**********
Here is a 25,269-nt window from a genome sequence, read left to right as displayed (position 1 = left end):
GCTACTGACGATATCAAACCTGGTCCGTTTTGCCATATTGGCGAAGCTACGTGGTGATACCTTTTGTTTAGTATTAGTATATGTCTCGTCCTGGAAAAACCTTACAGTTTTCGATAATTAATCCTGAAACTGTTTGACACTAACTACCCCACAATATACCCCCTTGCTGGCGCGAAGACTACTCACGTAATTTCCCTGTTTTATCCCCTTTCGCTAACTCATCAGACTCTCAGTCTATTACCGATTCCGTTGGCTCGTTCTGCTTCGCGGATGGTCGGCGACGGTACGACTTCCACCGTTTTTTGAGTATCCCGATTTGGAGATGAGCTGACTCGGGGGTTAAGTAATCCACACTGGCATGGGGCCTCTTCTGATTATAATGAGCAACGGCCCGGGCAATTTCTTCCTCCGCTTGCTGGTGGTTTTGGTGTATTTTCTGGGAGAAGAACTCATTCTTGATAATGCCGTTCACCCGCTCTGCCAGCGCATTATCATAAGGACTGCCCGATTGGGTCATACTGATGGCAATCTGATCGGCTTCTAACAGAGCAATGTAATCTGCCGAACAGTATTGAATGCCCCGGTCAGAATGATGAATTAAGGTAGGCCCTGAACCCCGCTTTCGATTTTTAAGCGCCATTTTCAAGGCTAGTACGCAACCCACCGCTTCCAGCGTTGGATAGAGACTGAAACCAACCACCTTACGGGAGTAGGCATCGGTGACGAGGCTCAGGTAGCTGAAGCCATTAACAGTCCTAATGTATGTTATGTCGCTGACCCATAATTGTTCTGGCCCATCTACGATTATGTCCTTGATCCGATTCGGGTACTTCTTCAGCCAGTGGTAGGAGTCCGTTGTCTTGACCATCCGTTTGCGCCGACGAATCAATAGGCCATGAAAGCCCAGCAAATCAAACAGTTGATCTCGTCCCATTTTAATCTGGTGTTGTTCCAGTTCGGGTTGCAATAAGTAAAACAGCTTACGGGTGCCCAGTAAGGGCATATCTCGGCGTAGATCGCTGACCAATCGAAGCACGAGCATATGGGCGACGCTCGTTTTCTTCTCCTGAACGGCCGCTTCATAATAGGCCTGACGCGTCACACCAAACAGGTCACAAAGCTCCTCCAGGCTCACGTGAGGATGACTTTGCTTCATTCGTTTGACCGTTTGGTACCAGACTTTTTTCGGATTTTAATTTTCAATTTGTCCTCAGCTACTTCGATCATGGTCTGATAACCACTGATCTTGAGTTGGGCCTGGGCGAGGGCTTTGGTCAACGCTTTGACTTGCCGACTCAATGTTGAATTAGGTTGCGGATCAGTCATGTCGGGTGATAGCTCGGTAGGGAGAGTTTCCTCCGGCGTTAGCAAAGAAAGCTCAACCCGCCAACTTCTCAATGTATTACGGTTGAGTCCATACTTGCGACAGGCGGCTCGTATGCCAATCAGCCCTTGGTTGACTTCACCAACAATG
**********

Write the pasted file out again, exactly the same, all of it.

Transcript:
Here is a 25,269-nt window from a genome sequence, read left to right as displayed (position 1 = left end):
GCTACTGACGATATCAAACCTGGTCCGTTTTGCCATATTGGCGAAGCTACGTGGTGATACCTTTTGTTTAGTATTAGTATATGTCTCGTCCTGGAAAAACCTTACAGTTTTCGATAATTAATCCTGAAACTGTTTGACACTAACTACCCCACAATATACCCCCTTGCTGGCGCGAAGACTACTCACGTAATTTCCCTGTTTTATCCCCTTTCGCTAACTCATCAGACTCTCAGTCTATTACCGATTCCGTTGGCTCGTTCTGCTTCGCGGATGGTCGGCGACGGTACGACTTCCACCGTTTTTTGAGTATCCCGATTTGGAGATGAGCTGACTCGGGGGTTAAGTAATCCACACTGGCATGGGGCCTCTTCTGATTATAATGAGCAACGGCCCGGGCAATTTCTTCCTCCGCTTGCTGGTGGTTTTGGTGTATTTTCTGGGAGAAGAACTCATTCTTGATAATGCCGTTCACCCGCTCTGCCAGCGCATTATCATAAGGACTGCCCGATTGGGTCATACTGATGGCAATCTGATCGGCTTCTAACAGAGCAATGTAATCTGCCGAACAGTATTGAATGCCCCGGTCAGAATGATGAATTAAGGTAGGCCCTGAACCCCGCTTTCGATTTTTAAGCGCCATTTTCAAGGCTAGTACGCAACCCACCGCTTCCAGCGTTGGATAGAGACTGAAACCAACCACCTTACGGGAGTAGGCATCGGTGACGAGGCTCAGGTAGCTGAAGCCATTAACAGTCCTAATGTATGTTATGTCGCTGACCCATAATTGTTCTGGCCCATCTACGATTATGTCCTTGATCCGATTCGGGTACTTCTTCAGCCAGTGGTAGGAGTCCGTTGTCTTGACCATCCGTTTGCGCCGACGAATCAATAGGCCATGAAAGCCCAGCAAATCAAACAGTTGATCTCGTCCCATTTTAATCTGGTGTTGTTCCAGTTCGGGTTGCAATAAGTAAAACAGCTTACGGGTGCCCAGTAAGGGCATATCTCGGCGTAGATCGCTGACCAATCGAAGCACGAGCATATGGGCGACGCTCGTTTTCTTCTCCTGAACGGCCGCTTCATAATAGGCCTGACGCGTCACACCAAACAGGTCACAAAGCTCCTCCAGGCTCACGTGAGGATGACTTTGCTTCATTCGTTTGACCGTTTGGTACCAGACTTTTTTCGGATTTTAATTTTCAATTTGTCCTCAGCTACTTCGATCATGGTCTGATAACCACTGATCTTGAGTTGGGCCTGGGCGAGGGCTTTGGTCAACGCTTTGACTTGCCGACTCAATGTTGAATTAGGTTGCGGATCAGTCATGTCGGGTGATAGCTCGGTAGGGAGAGTTTCCTCCGGCGTTAGCAAAGAAAGCTCAACCCGCCAACTTCTCAATGTATTACGGTTGAGTCCATACTTGCGACAGGCGGCTCGTATGCCAATCAGCCCTTGGTTGACTTCACCAACAATG